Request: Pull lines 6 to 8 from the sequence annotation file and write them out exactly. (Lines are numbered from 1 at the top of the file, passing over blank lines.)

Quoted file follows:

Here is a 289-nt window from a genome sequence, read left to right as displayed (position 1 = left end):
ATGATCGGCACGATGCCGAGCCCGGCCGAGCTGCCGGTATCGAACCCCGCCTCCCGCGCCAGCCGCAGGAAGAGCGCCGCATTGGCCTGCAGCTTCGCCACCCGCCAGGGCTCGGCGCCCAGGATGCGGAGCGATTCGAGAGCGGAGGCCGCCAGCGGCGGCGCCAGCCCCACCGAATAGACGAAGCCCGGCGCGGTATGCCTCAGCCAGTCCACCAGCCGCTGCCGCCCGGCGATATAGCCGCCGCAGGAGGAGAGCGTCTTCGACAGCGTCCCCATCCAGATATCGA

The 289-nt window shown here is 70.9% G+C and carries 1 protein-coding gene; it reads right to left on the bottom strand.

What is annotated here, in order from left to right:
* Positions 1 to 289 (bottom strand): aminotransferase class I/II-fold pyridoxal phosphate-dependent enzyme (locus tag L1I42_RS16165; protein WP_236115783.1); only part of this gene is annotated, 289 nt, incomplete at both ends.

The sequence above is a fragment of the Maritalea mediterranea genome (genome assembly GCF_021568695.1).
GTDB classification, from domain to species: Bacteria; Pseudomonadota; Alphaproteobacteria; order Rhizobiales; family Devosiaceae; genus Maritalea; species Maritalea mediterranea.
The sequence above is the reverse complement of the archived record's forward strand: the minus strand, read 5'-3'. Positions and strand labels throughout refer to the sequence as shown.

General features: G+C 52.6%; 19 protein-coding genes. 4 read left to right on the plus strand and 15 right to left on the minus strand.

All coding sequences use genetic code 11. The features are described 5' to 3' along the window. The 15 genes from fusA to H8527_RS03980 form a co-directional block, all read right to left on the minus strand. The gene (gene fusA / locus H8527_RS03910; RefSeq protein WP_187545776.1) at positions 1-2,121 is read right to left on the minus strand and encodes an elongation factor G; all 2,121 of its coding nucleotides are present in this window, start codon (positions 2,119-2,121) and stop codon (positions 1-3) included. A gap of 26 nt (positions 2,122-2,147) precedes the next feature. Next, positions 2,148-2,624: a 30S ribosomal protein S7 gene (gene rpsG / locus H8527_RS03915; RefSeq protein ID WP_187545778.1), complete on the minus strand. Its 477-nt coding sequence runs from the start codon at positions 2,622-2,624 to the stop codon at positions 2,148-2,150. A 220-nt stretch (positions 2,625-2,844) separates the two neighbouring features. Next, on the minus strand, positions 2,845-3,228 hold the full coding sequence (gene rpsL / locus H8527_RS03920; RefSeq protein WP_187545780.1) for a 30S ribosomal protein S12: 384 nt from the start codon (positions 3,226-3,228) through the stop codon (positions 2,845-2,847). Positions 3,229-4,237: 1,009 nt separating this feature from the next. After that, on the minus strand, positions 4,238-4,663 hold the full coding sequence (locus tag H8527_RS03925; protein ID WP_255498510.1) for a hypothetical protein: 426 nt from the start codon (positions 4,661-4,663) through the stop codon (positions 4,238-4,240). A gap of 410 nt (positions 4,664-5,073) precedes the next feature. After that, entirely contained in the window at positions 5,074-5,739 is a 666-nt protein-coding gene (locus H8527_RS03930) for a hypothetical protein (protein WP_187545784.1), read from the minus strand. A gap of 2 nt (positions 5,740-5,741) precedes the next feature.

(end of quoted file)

The sequence above is a fragment of the Maritalea mediterranea genome (genome assembly GCF_021568695.1).
GTDB classification, from domain to species: Bacteria; Pseudomonadota; Alphaproteobacteria; order Rhizobiales; family Devosiaceae; genus Maritalea; species Maritalea mediterranea.
The sequence above is the reverse complement of the archived record's forward strand: the minus strand, read 5'-3'. Positions and strand labels throughout refer to the sequence as shown.